During an overseas holiday, I was asked by a fellow traveller what I did for a living. Because the term “prepress operator” is esoteric, my response was to say that I make food labelling and other printing. However, I was caught quite off-guard by the traveller’s response, which was “why do you have to make labels so darn hard to read?”.
That moment has stuck with me for some time now, and in this article I’d like to answer that traveller’s question comprehensively in an Australian setting.
In short: Limited real-estate vs too much information
That’s it in a nutshell – labels tend to be small in size, usually because the product that they contain is small in volume. Despite the small size, there’s also a lot of information to include within that size.
Details that have to be displayed by law
As a disclaimer, I am not a lawyer and this is not constituting legal advice on all specifications for a label.
If retailing food, the code developed by Food Standards Australia New Zealand (FSANZ) details what should appear on food labelling. More information can be found on their site, but in short a food label should have:
- A Nutritional Information Panel;
- The ingredients and additives by ingoing weight, and in some circumstances the percentage of ingredients. For example, if the label is identified as strawberry jam in the branding, then the percentage of strawberries actually used in the product has to be given.
- Allergen information
- Directions for use or storage
- What the food is (e.g. is it strawberry jam, cookies, kombucha, etc)
- The contact address of the manufacturer
- The measurement of the weight or volume of the product
- Country of Origin label
Some information can be presented on the label but may be presented elsewhere on the container, such as:
- Batch or run of the product being produced
- Best before or Use-By dates
In addition, the position of where the measurement of the weight or volume of the product can appear on the label is rather rigid and structured.
Country of Origin
From 1 July 2018, food products sold in Australia must display a Country of Origin label. This label has a specific appearance that must be adhered to, along with guidelines of how the label must be phrased.
This is enforceable at law by the Australian Competition and Consumer Commission (ACCC) – the Federal Government’s consumer watchdog which can – and does – give hefty fines to corporations and individuals for breaches of the Australian Consumer Law (ACL).
There is an online generator to create such labels, so having to maintain an array of assets for this task isn’t required – simply generate a label as and when they are needed.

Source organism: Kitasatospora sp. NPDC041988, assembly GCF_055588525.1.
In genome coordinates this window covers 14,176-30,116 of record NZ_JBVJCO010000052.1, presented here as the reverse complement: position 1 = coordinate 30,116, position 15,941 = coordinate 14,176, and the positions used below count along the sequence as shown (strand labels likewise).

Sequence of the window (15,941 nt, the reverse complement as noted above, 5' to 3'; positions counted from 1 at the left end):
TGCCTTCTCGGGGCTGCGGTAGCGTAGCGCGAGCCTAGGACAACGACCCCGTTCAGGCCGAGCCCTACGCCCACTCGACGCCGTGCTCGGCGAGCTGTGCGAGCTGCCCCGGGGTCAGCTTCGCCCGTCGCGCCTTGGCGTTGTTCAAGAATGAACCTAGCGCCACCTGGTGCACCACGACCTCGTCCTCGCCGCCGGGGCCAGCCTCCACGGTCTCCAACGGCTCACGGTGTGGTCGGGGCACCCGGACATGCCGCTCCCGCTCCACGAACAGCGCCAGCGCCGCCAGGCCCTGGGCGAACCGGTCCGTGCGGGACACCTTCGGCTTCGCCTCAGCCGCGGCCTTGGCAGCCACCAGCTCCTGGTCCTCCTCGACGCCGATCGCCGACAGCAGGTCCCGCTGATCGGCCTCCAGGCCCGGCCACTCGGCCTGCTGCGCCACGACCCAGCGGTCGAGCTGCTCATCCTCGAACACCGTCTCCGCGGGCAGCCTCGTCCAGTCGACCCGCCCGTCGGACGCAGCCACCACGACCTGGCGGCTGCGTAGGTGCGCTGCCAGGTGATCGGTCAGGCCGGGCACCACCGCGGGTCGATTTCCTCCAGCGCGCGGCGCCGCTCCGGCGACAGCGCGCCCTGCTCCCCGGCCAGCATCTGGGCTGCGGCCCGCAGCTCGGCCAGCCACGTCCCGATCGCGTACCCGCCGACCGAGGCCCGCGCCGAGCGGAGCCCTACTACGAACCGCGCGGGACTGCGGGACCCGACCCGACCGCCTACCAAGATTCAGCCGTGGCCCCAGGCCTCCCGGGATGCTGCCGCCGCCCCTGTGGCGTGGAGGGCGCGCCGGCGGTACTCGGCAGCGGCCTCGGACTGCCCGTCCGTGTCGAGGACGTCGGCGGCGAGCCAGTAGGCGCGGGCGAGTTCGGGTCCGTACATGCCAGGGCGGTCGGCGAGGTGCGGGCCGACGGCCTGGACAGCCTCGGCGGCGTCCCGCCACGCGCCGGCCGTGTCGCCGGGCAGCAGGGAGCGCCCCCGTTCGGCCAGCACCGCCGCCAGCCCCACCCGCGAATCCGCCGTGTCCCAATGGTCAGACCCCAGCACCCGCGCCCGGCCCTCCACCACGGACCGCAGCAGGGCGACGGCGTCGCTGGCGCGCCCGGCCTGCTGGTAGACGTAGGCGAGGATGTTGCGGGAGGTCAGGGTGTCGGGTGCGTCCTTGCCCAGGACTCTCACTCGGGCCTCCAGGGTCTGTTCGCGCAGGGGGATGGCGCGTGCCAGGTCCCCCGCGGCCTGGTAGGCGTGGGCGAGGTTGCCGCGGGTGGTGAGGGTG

Details that may also be required
Note that in the above code, that a barcode isn’t required by law. However, if the product is to be stocked on a large scale through distributors in a logistics chain, then it will usually need a barcode. In Australia this will usually be an EAN-13 barcode but in North America a UPC barcode is more likely.
Barcodes also have limited scaling, and GS1 (a provider of barcodes and related logistic products and services) indicates that a barcode should be placed at no less than 80% of its recommended size.
In GS1’s more detailed instructions on their website, they also recommend specific locations and orientations for the barcode, so can’t just go anywhere at any size.
These recommendations sound strict, but are done with the best of intentions so that a barcode will scan first time, every time, regardless of where the product was purchased. Remember, it’s a retailer’s aim to get that product from their shelf to your pantry or refrigerator with the least amount of fuss.
The size of the barcode can also be influenced by the retail chain that is selling the product and may recommend not proportionally scaling the barcode at all but leaving it at 100% size. It is best to check with the retail chain’s specifications first.
Container Deposit Scheme
As at the time of writing, all states and territories in Australia (except for Victoria and Tasmania) have some form of container deposit scheme, usually for soft drink containers. These schemes encourage consumers to return the containers to a collection facility in exchange for a refund for each item returned.
There are no national guidelines as to how the deposit notification should appear, so check with the relevant authority in each state.